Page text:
|US9214315||Dec 22, 2014||Dec 15, 2015||Applied Materials, Inc.||Temperature control in plasma processing apparatus using pulsed heat transfer fluid flow|
|US9322097 *||Mar 18, 2013||Apr 26, 2016||Applied Materials, Inc.||EPI base ring|
|US9324811||Sep 4, 2013||Apr 26, 2016||Asm Ip Holding B.V.||Structures and devices including a tensile-stressed silicon arsenic layer and methods of forming same|
|US9338871||Oct 15, 2010||May 10, 2016||Applied Materials, Inc.||Feedforward temperature control for plasma processing apparatus|
|US9384987||Dec 15, 2014||Jul 5, 2016||Asm Ip Holding B.V.||Metal oxide protective layer for a semiconductor device|
|US9394608||Apr 5, 2010||Jul 19, 2016||Asm America, Inc.||Semiconductor processing reactor and components thereof|
|US9404587||Apr 24, 2014||Aug 2, 2016||ASM IP Holding B.V||Lockout tagout for semiconductor vacuum valve|
|US9412564||Mar 16, 2015||Aug 9, 2016||Asm Ip Holding B.V.||Semiconductor reaction chamber with plasma capabilities|
|US9447498||Mar 18, 2014||Sep 20, 2016||Asm Ip Holding B.V.||Method for performing uniform processing in gas system-sharing multiple reaction chambers|
|US9455138||Nov 10, 2015||Sep 27, 2016||Asm Ip Holding B.V.||Method for forming dielectric film in trenches by PEALD using H-containing gas|
|US9478415||Feb 13, 2015||Oct 25, 2016||Asm Ip Holding B.V.||Method for forming film having low resistance and shallow junction depth|
|US9484191||Mar 8, 2013||Nov 1, 2016||Asm Ip Holding B.V.||Pulsed remote plasma method and system|
|US9490105||Nov 1, 2013||Nov 8, 2016||Tokyo Electron Limited||Plasma processing apparatus and method|
|US9543180||Aug 1, 2014||Jan 10, 2017||Asm Ip Holding B.V.||Apparatus and method for transporting wafers between wafer carrier and process tool under vacuum|
|US9556516||Oct 9, 2013||Jan 31, 2017||ASM IP Holding B.V||Method for forming Ti-containing film by PEALD using TDMAT or TDEAT|
|US9558931||Jul 12, 2013||Jan 31, 2017||Asm Ip Holding B.V.||System and method for gas-phase sulfur passivation of a semiconductor surface|
|US9589770||Mar 8, 2013||Mar 7, 2017||Asm Ip Holding B.V.||Method and systems for in-situ formation of intermediate reactive species|
|US9605342||Mar 16, 2015||Mar 28, 2017||Asm Ip Holding B.V.||Process gas management for an inductively-coupled plasma deposition reactor|
|US9607837||Dec 21, 2015||Mar 28, 2017||Asm Ip Holding B.V.||Method for forming silicon oxide cap layer for solid state diffusion process|
|US9627221||Dec 28, 2015||Apr 18, 2017||Asm Ip Holding B.V.||Continuous process incorporating atomic layer etching|
|US9639097||Sep 25, 2014||May 2, 2017||Applied Materials, Inc.||Component temperature control by coolant flow control and heater duty cycle control|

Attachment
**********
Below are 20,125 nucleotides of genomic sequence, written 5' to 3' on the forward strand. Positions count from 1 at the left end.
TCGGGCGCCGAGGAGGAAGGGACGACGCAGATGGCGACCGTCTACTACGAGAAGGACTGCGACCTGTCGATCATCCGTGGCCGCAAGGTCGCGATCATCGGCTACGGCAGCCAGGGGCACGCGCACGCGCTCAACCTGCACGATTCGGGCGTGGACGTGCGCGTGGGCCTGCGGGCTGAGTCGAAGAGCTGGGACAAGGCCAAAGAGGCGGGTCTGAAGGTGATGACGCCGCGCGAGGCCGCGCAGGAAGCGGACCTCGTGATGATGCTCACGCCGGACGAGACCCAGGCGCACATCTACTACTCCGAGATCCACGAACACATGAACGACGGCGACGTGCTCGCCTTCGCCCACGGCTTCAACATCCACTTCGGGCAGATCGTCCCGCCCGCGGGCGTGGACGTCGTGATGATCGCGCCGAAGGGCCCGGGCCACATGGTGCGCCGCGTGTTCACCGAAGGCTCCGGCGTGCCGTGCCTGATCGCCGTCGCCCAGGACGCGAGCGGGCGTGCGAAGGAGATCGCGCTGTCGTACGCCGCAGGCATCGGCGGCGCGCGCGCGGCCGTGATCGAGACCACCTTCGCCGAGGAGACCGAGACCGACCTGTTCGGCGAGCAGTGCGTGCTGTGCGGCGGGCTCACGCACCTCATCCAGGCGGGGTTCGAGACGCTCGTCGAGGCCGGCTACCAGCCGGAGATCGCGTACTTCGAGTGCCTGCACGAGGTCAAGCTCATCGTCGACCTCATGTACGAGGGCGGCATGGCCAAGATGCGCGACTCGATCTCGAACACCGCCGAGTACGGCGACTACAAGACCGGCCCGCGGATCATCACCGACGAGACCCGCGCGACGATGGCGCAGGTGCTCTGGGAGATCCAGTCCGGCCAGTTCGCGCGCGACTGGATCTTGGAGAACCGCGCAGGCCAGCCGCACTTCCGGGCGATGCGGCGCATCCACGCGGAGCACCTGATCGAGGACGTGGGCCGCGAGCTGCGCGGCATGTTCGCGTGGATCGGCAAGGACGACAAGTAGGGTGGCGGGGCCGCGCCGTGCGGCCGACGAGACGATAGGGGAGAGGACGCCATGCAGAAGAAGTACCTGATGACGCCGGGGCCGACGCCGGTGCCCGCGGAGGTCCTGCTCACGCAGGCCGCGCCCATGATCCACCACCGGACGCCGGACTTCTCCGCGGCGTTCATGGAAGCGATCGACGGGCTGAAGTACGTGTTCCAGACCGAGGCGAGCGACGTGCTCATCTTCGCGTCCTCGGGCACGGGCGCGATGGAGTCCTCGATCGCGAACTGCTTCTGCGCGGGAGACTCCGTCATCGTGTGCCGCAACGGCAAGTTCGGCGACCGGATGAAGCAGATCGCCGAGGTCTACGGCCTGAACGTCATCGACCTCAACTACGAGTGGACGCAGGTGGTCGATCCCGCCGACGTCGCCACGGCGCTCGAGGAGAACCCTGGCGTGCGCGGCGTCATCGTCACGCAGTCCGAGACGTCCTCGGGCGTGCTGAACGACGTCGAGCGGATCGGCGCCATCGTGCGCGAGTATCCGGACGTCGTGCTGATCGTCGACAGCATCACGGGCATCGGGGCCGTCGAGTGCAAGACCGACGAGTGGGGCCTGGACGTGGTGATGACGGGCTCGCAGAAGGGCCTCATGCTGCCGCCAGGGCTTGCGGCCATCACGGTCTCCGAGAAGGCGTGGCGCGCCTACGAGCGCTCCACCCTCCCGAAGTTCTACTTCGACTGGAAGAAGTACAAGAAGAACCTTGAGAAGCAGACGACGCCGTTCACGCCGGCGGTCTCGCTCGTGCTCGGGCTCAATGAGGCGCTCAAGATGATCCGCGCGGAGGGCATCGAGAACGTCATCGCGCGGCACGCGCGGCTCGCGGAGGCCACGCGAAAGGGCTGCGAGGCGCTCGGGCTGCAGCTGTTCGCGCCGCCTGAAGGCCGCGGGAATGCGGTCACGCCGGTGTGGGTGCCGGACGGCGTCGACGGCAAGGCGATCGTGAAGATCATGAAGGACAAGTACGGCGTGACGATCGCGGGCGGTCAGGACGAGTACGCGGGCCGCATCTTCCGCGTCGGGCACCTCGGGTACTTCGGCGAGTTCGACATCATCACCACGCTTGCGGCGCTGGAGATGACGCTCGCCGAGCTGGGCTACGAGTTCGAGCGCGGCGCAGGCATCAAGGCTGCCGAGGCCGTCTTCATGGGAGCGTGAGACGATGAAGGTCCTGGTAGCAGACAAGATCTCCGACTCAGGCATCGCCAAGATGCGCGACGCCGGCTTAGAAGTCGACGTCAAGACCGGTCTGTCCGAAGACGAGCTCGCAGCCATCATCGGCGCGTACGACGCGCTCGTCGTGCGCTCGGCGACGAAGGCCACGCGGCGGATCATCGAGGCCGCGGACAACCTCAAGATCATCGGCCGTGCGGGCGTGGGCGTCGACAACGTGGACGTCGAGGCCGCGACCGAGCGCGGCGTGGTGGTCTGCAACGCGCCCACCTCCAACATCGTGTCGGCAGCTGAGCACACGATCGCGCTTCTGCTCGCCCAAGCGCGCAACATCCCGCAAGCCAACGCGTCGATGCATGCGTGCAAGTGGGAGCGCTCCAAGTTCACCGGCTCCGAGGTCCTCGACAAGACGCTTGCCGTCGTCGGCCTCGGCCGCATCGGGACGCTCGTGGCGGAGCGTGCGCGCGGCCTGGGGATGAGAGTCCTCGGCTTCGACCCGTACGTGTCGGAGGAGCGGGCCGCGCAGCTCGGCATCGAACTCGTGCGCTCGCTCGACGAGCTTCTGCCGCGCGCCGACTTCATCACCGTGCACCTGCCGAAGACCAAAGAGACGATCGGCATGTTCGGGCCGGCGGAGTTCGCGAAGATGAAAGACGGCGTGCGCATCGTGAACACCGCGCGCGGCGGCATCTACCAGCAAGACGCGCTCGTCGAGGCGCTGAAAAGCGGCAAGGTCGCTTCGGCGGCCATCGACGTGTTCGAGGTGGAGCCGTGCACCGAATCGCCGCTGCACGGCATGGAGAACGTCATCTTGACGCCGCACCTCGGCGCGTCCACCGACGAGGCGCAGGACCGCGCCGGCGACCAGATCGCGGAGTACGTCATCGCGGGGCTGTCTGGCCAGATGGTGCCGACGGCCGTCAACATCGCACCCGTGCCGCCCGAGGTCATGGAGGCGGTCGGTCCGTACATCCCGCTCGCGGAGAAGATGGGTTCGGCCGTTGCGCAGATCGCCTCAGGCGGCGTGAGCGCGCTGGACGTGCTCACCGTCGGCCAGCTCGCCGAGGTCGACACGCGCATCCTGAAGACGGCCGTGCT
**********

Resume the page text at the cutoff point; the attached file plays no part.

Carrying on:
|US9640416||Dec 26, 2012||May 2, 2017||Asm Ip Holding B.V.||Single-and dual-chamber module-attachable wafer-handling chamber|
|US9647114||Aug 14, 2015||May 9, 2017||Asm Ip Holding B.V.||Methods of forming highly p-type doped germanium tin films and structures and devices including the films|
|US9657845||Oct 7, 2014||May 23, 2017||Asm Ip Holding B.V.||Variable conductance gas distribution apparatus and method|
|US9659799||Aug 28, 2012||May 23, 2017||Asm Ip Holding B.V.||Systems and methods for dynamic semiconductor process scheduling|
|US9711345||Aug 25, 2015||Jul 18, 2017||Asm Ip Holding B.V.||Method for forming aluminum nitride-based film by PEALD|
|US9735024||Dec 28, 2015||Aug 15, 2017||Asm Ip Holding B.V.||Method of atomic layer etching using functional group-containing fluorocarbon|
|US9748121 *||Feb 7, 2014||Aug 29, 2017||Applied Materials, Inc.||Thermal coupled quartz dome heat sink|
|US9754779||Feb 19, 2016||Sep 5, 2017||Asm Ip Holding B.V.||Method for forming silicon nitride film selectively on sidewalls or flat surfaces of trenches|
|US9790595||Jan 27, 2015||Oct 17, 2017||Asm Ip Holding B.V.||Method and system to reduce outgassing in a reaction chamber|
|US9793115||Jul 6, 2016||Oct 17, 2017||Asm Ip Holding B.V.||Structures and devices including germanium-tin films and methods of forming same|
|US9793135||Jul 14, 2016||Oct 17, 2017||ASM IP Holding B.V||Method of cyclic dry etching using etchant film|
|US9793148||Jun 22, 2011||Oct 17, 2017||Asm Japan K.K.||Method for positioning wafers in multiple wafer transport|
|US9812320||Jul 28, 2016||Nov 7, 2017||Asm Ip Holding B.V.||Method and apparatus for filling a gap|
|US20020062837 *||Oct 26, 2001||May 30, 2002||Applied Materials, Inc.||Cleaning method for vapor phase deposition apparatus, and vapor phase deposition apparatus|
|US20020092471 *||Jan 16, 2002||Jul 18, 2002||Samsung Electronics Co., Ltd.||Semiconductor deposition apparatus and shower head|
|US20040235299 *||May 22, 2003||Nov 25, 2004||Axcelis Technologies, Inc.||Plasma ashing apparatus and endpoint detection process|
|US20040238123 *||May 22, 2003||Dec 2, 2004||Axcelis Technologies, Inc.||Plasma apparatus, gas distribution assembly for a plasma apparatus and processes therewith|
|US20050150601 *||Jan 12, 2004||Jul 14, 2005||Srivastava Aseem K.||Gas distribution plate assembly for plasma reactors|